Palestinian PM sees hope of unity deal
Updated: 2006-09-25 10:30

GAZA - Prime Minister Ismail Haniyeh of Hamas said on Sunday talks on a Palestian unity government could still succeed, brushing aside President Mahmoud Abbas's comment that they had reached "point zero" and must start from scratch.

"We will resume the consultations over the formation of a national unity government and I believe we have gone a long way down the road," Haniyeh told reporters in the Gaza Strip. "There is a real hope that it will succeed."

Palestinian Prime Minister Ismail Haniyeh (2nd R) arrives to his office in Gaza September 17, 2006. President Mahmoud Abbas has frozen talks on forming a Palestinian unity government after Hamas said it would not accept interim peace deals with Israel, two of his aides said on Sunday. But Haniyeh said talks had only been put on hold while Abbas visited New York this week. Other Hamas officials said while there were differences of opinion, formation. [Reuters]

Abbas plans to travel to Gaza on Monday or Tuesday to resume talks, which he froze a week ago before attending the U.N. General Assembly in New York, senior aide Saeb Erekat said.

Erekat said Abbas would tell Hamas: "If you want a unity government, there are international requirements that need to be met, and that's the only way to form a unity government."

The moderate Abbas has accused Haniyeh and other Hamas leaders of reneging on an agreement reached earlier this month on a political programme for a unity government that included recognition of interim peace deals with Israel.

The row centres on agreeing a political agenda for the unity coalition that is clear enough in recognition of Israel to satisfy the West but vague enough for Hamas to say it does not contradict their charter, which calls for Israel's destruction.

Palestinians hope formation of a unity government will prompt Western powers to ease an aid embargo that has increased poverty and lawlessness in Gaza and the occupied West Bank.

The aid embargo was imposed when Hamas came to power in March to pressure the Islamic militant group to meet three conditions: recognise Israel, renounce violence and abide by interim peace deals.

A breakdown in unity talks could trigger fighting between rival armed factions loyal to Hamas and Abbas's Fatah movement. Hamas trounced Fatah in parliamentary elections in January.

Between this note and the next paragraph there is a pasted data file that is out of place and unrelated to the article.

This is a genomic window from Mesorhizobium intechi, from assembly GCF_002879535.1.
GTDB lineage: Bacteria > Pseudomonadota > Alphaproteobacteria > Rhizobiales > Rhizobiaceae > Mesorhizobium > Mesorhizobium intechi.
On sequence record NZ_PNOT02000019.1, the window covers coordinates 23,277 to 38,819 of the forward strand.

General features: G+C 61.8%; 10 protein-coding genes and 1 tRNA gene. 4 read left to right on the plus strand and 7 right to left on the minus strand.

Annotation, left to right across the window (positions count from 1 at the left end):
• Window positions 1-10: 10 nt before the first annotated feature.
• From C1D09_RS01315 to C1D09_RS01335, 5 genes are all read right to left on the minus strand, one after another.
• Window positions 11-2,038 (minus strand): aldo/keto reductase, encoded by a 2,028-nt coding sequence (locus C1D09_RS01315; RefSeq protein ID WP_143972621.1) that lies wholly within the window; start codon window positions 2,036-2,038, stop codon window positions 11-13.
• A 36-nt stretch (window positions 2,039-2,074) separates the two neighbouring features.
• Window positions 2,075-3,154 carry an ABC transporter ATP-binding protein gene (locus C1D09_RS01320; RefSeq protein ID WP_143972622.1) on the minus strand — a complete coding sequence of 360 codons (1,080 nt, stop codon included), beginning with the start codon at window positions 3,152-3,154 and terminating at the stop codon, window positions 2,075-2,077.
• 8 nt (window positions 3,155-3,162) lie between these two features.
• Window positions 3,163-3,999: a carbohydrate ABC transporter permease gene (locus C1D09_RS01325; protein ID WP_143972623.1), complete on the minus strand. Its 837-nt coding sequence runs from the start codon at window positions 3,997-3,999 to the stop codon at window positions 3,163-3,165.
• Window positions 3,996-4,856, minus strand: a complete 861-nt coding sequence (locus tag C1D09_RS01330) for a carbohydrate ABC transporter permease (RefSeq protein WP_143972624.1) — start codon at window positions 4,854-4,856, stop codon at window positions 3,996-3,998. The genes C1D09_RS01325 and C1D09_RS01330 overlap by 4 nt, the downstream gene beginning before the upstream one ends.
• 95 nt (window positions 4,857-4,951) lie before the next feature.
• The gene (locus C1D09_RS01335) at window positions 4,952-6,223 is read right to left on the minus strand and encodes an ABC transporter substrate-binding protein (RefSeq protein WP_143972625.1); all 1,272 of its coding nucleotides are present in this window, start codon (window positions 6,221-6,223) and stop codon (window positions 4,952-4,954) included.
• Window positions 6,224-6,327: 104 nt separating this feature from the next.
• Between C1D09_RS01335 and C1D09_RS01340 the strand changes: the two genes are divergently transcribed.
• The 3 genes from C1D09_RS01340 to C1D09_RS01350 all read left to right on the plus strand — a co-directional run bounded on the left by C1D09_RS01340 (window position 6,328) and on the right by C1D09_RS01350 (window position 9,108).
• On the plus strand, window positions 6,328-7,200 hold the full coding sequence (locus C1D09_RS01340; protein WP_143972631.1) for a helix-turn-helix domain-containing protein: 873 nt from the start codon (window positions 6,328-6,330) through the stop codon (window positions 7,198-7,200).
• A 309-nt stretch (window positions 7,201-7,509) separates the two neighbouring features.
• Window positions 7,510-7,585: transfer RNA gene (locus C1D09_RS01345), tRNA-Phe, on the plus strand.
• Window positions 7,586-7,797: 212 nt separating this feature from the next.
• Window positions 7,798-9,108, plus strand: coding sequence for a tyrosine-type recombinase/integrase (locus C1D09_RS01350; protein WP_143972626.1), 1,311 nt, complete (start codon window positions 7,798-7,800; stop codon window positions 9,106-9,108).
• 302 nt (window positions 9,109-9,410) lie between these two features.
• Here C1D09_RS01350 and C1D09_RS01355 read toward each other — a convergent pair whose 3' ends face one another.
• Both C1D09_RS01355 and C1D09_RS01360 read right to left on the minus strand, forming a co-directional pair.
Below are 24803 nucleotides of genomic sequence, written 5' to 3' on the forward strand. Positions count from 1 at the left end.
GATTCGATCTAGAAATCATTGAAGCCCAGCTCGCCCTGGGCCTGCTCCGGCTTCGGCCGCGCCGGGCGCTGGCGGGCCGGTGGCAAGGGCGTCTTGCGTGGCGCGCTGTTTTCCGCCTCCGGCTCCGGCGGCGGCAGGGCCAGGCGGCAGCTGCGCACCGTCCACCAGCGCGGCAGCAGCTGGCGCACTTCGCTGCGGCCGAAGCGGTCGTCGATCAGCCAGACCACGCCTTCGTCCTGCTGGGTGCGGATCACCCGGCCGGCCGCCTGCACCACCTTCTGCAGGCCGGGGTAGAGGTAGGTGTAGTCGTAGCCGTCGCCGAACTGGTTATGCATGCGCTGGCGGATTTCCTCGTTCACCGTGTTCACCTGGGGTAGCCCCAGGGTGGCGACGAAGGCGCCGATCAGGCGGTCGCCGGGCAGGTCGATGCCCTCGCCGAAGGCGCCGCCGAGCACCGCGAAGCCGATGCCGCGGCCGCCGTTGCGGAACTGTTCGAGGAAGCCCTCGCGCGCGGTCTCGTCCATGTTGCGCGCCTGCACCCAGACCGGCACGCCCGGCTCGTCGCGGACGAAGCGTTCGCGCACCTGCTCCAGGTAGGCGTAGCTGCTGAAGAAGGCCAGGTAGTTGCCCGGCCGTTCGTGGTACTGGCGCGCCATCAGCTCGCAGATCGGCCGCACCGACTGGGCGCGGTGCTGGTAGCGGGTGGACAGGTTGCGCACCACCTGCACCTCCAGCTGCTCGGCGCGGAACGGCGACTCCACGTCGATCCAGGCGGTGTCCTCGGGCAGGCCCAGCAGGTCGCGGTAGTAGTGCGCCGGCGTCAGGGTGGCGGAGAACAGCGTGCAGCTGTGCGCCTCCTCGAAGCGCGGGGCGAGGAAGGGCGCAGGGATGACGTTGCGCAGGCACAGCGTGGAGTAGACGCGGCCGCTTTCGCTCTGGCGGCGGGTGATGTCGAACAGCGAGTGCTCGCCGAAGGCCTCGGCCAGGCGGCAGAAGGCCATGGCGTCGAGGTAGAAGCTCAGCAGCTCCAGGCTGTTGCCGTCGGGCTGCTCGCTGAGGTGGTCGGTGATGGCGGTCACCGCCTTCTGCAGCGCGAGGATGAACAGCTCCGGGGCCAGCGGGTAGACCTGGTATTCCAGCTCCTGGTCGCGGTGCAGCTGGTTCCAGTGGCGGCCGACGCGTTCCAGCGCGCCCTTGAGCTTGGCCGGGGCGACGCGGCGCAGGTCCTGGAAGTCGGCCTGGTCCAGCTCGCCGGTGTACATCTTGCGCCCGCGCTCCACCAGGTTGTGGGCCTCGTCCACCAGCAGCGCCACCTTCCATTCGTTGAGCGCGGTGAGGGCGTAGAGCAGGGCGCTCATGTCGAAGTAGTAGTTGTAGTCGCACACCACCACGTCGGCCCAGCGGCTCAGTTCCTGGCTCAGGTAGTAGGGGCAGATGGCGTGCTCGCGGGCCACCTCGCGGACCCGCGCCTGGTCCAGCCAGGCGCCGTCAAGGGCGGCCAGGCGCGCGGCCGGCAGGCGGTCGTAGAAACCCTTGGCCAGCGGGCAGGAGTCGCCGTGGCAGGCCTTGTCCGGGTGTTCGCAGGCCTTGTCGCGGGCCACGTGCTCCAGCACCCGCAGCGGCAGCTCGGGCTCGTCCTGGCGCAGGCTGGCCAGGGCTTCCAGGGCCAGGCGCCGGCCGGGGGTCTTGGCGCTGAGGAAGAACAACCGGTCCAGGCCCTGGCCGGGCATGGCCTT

In a challenge to Abbas, four militant groups threatened to attack any unity government that recognises Israel.

"Any coming (Palestinian unity) government that recognises Israel and its right to existence will be a legitimate target for us," said Abu Abir, spokesman for the Popular Resistance Committees. "We will fight it by all means and we will deal with it as an extension of the Zionist occupation."


Yasser Abed Rabbo, an official with the umbrella Palestine Liberation Organisation headed by Abbas, said a unity government would not be possible unless Hamas accepted interim peace deals, an Arab peace initiative and U.N. resolutions.

"Otherwise it will suffer in the same way that the Hamas-monopolised government suffered," he said.

Washington has threatened to shun Fatah members who join a government led by Hamas if that government does not meet the three conditions.

Abbas, who met U.S. President George W. Bush at the United Nations last week, is under U.S. pressure to force Hamas to make concessions. Washington had hoped Abbas would sack the Hamas-led government, not join it.

Speaking at the U.N. General Assembly on Thursday, Abbas said "any future Palestinian government" would honour all previous interim peace accords with Israel. Hamas said it would not join any unity government that recognised Israel.

"Unfortunately, we are back to point zero," Abbas said on Saturday of the unity talks.

The impasse in unity government talks come as economic conditions worsen for Palestinians.

A poll published on Sunday showed 73 percent of 165,000 Palestinian government workers are no longer able to make ends meet because of unpaid wages and 22 percent wish to emigrate.

"The suffering is real," said Samir Hleleh, managing director of British firm Portland Trust which conducted the survey with the Palestinian Economists Association.